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Counterexample - Concept

Teacher/Instructor Brian McCall
Brian McCall

Univ. of Wisconsin
J.D. Univ. of Wisconsin Law school

Brian was a geometry teacher through the Teach for America program and started the geometry program at his school

Throughout Geometry, students write definitions and test conjectures using counterexamples. When writing definitions, counterexamples are useful because they ensure a complete and unique description of a term. If a counterexample does not exist for a conjecture (an if - then statement), then the conjecture is true.

A key term in geometry is counterexample. the way we define counterexample is an example that makes a definition or conjecture incorrect. The reason why this is important is because if you can find a counterexample for a definition, let's say a teacher asks you to write the definition of a rectangle. If you can find a counterexample to your definition you don't have a good definition. You need to be more specific.

So let's look at a couple of examples and see if we can find a counterexample. The opposite of any number is smaller than the original number. So I guess we could say pick an original number, which I'm going to abbreviate ON. And then we'll have the opposite. So I'm going to write OPP.

So let's say our original number was 2. The opposite of 2 is negative 2. In which case the original number is larger than the opposite number, or the way of stating it here is the opposite is smaller than the original.

But is this always true? If I picked an original number that was negative. Let's say negative 1. The opposite of negative 1 is positive 1. So I'm going to say that the opposite is 1. In which case the opposite is not smaller than the original. It is larger.

So a counter example to the statement could be negative 1. But any negative number will make this statement not true.

Another statement is if a molecule is H20 then it is a liquid. We know that's not true because water could come in two other forms. It could come in ice, which is the solid form. Or it could come in as vapor or steam. So this is your gaseous form. So depending on temperature and pressure, water could also be ice or vapor. So both of these are statements or examples that make this statement incorrect.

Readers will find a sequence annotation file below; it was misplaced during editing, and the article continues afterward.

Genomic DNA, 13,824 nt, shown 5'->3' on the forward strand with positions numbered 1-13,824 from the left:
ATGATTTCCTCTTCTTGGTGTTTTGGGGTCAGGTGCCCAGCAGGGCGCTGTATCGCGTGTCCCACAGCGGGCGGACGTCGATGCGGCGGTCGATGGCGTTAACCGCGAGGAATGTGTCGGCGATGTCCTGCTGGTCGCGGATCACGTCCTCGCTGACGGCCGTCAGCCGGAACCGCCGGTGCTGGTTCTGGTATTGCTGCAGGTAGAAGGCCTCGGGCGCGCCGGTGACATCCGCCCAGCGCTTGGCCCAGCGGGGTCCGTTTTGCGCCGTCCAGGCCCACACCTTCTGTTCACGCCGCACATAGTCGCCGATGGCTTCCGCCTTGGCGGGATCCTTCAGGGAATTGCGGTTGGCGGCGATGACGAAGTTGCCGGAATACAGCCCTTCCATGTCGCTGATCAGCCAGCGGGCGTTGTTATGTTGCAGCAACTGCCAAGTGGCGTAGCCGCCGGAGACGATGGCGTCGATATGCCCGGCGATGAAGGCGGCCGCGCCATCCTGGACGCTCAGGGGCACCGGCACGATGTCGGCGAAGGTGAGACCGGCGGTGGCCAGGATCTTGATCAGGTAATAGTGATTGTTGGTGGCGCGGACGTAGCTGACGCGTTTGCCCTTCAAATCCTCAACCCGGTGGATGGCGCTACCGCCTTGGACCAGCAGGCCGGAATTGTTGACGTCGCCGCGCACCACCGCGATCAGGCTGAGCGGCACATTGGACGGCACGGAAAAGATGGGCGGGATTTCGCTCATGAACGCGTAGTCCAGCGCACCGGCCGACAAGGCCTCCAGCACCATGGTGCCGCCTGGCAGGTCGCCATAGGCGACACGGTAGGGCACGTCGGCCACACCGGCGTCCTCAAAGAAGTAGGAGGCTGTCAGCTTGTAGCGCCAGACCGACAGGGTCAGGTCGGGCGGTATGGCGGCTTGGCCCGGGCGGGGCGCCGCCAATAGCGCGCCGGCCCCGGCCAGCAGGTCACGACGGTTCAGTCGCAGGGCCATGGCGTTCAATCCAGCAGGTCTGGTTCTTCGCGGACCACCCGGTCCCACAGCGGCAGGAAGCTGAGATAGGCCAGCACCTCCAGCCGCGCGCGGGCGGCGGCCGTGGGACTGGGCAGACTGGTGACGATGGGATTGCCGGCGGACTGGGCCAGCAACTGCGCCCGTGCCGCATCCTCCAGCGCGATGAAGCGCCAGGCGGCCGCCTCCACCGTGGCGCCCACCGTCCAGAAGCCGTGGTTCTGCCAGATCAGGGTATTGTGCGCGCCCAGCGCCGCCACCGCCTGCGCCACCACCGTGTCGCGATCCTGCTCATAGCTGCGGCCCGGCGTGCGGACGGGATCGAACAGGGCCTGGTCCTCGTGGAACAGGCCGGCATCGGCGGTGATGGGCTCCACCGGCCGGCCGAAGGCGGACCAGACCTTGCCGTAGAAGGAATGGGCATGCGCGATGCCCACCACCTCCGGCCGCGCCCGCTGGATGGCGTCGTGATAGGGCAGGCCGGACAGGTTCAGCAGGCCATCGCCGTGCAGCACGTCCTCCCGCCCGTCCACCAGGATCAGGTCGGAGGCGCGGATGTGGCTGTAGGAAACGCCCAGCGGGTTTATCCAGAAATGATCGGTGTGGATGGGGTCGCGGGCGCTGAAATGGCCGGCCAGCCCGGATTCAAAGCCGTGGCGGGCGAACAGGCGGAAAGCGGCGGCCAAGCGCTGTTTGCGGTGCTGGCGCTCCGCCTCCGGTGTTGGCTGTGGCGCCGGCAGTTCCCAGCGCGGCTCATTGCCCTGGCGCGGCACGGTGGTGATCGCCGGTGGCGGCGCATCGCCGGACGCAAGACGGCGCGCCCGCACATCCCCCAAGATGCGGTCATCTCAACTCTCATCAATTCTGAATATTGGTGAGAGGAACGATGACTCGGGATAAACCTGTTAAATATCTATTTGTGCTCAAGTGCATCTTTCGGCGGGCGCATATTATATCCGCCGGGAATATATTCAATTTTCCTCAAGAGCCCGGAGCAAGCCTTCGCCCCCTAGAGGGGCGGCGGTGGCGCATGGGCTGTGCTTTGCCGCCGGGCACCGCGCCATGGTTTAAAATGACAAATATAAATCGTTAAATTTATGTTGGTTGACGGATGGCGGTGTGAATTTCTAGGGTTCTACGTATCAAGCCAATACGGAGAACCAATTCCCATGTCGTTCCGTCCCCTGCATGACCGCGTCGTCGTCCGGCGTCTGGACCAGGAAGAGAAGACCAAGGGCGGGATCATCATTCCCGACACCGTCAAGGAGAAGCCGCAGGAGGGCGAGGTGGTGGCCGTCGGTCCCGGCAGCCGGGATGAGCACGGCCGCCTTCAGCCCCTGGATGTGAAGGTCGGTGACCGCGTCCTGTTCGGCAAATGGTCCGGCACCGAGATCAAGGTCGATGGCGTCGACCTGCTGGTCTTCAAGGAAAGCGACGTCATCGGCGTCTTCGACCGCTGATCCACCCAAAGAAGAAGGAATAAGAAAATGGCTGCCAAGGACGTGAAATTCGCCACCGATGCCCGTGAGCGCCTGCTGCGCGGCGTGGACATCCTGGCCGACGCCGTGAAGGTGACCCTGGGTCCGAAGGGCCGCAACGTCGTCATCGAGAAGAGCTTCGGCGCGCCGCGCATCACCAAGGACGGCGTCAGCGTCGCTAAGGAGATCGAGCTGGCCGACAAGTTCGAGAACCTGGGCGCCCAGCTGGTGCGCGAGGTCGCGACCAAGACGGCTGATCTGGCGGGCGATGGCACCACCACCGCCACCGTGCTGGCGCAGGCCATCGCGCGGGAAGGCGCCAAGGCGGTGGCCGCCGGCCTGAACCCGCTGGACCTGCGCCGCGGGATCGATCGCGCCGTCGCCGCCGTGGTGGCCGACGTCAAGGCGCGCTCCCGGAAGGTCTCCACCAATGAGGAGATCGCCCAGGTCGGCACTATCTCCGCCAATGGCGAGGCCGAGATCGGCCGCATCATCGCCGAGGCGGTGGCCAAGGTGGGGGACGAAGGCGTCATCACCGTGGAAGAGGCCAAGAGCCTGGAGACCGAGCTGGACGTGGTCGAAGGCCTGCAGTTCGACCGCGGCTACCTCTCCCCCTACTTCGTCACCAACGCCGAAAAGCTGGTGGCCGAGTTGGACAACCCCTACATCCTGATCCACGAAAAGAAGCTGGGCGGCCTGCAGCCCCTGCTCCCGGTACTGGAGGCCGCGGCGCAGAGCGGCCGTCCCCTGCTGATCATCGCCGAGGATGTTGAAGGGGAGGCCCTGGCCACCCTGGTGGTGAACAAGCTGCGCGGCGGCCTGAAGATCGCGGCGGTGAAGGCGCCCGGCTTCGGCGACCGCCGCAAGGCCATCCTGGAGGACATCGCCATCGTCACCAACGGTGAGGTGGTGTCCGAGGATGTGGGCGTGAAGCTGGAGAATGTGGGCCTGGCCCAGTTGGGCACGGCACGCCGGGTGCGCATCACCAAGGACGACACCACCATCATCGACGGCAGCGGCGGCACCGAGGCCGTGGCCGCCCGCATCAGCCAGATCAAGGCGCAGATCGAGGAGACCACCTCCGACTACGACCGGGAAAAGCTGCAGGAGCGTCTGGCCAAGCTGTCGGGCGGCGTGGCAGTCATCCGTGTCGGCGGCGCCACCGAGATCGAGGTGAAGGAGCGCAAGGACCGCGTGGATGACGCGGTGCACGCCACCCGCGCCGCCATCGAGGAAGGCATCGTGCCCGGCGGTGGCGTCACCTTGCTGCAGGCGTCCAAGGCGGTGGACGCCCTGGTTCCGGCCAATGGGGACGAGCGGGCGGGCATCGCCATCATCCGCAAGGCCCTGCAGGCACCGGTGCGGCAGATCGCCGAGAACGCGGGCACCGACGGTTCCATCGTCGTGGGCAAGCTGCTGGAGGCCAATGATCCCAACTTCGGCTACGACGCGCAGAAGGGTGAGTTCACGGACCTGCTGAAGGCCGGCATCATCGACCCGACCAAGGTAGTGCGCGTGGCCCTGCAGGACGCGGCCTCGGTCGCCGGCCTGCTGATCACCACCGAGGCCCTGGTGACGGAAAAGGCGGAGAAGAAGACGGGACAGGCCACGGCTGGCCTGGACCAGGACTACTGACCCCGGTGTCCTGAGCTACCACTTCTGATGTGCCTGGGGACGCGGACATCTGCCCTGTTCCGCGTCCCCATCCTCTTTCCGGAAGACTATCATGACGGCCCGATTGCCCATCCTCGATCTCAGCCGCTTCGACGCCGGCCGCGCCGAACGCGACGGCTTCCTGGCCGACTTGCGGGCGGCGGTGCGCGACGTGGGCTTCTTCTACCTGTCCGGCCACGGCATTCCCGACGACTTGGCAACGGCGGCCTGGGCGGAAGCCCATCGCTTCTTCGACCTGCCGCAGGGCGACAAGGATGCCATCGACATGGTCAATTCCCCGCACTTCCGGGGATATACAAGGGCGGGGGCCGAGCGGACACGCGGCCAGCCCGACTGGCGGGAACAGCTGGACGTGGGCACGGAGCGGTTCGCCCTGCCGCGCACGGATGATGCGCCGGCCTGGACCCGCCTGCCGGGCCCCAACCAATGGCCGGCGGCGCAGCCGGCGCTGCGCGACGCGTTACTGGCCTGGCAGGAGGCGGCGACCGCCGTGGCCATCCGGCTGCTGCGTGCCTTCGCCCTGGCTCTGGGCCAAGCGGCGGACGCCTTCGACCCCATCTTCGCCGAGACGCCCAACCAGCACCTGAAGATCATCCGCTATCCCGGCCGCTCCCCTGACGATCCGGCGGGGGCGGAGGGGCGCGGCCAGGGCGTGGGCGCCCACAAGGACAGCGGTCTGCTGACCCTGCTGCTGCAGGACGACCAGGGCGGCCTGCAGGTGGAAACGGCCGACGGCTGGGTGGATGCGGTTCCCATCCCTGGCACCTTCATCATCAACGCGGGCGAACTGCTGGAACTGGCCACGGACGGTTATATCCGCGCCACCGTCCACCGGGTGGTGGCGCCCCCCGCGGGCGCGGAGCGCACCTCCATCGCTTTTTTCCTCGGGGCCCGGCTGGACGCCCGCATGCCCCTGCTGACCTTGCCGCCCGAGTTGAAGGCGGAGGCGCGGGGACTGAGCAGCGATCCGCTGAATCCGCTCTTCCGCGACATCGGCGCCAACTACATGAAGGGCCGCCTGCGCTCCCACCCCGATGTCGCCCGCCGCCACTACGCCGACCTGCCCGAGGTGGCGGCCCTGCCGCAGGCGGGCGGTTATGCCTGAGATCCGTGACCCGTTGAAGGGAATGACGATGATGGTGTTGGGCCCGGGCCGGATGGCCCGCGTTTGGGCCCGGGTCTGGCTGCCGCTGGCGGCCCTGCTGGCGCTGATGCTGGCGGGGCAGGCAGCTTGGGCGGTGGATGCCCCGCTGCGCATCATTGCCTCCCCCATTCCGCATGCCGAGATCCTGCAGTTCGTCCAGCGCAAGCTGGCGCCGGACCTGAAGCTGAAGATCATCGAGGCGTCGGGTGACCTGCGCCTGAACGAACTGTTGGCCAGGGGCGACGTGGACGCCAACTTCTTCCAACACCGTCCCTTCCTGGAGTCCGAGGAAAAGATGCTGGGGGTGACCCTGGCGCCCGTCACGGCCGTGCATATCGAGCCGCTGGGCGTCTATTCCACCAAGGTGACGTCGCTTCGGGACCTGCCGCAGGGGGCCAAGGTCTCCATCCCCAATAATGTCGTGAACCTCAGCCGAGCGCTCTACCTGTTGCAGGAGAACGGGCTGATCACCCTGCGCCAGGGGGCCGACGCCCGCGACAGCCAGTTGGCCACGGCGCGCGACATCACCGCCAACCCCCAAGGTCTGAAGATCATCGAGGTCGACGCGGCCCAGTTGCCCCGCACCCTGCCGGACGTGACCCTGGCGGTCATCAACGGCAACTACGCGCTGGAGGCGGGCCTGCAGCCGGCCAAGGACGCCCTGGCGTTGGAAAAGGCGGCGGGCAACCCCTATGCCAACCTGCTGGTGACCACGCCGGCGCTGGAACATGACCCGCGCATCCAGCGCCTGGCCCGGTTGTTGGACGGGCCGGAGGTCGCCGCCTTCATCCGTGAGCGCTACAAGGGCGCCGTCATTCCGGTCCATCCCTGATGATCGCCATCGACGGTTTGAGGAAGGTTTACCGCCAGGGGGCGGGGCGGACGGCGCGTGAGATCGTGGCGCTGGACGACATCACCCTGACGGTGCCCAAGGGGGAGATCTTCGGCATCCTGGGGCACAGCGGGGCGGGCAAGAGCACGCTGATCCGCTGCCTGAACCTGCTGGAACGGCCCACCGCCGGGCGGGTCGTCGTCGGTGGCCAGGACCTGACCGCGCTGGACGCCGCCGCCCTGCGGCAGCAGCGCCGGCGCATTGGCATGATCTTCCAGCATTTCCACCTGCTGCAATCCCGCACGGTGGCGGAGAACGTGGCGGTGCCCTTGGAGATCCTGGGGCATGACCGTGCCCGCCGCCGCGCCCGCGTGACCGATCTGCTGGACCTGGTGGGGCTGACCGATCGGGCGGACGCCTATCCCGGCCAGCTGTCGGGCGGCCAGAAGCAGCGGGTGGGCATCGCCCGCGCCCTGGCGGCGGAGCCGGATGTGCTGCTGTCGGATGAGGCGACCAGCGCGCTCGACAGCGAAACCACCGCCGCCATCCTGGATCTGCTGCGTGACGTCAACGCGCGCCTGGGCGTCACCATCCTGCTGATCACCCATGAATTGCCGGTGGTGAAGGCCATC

Let's look at one more. In this statement we're talking about multiples of a number. If every multiple of 20 is divisible by 4. So I guess we could think about well multiplies of 20, we could say 20, 40, 60, 80 and so on. Those three dots mean and so on. Well, 20 is divisible by 4. 40 is divisible by 4. 60 is divisible by 4. You'd get 15 if you divided by 4 and 80 is divisible by 4.

The reason they're all divisible by 4 is because if we look at 20, if I break it down into its factors, I could write 20 as 4 times 5. So if I multiply 20 by 2, then notice I'm going to have 4 as a factor. If I multiply 20 by 3, then I'm still going to have this 4 as a factor.

No matter what I multiply 20 by, this 4 will be here which means it will be divisible by 4. There is no counter example that will make this statement false, which means this statement is always true.

So the key to a good counter, to a good definition or a conjecture is to make sure you cannot find a counterexample that makes it false.

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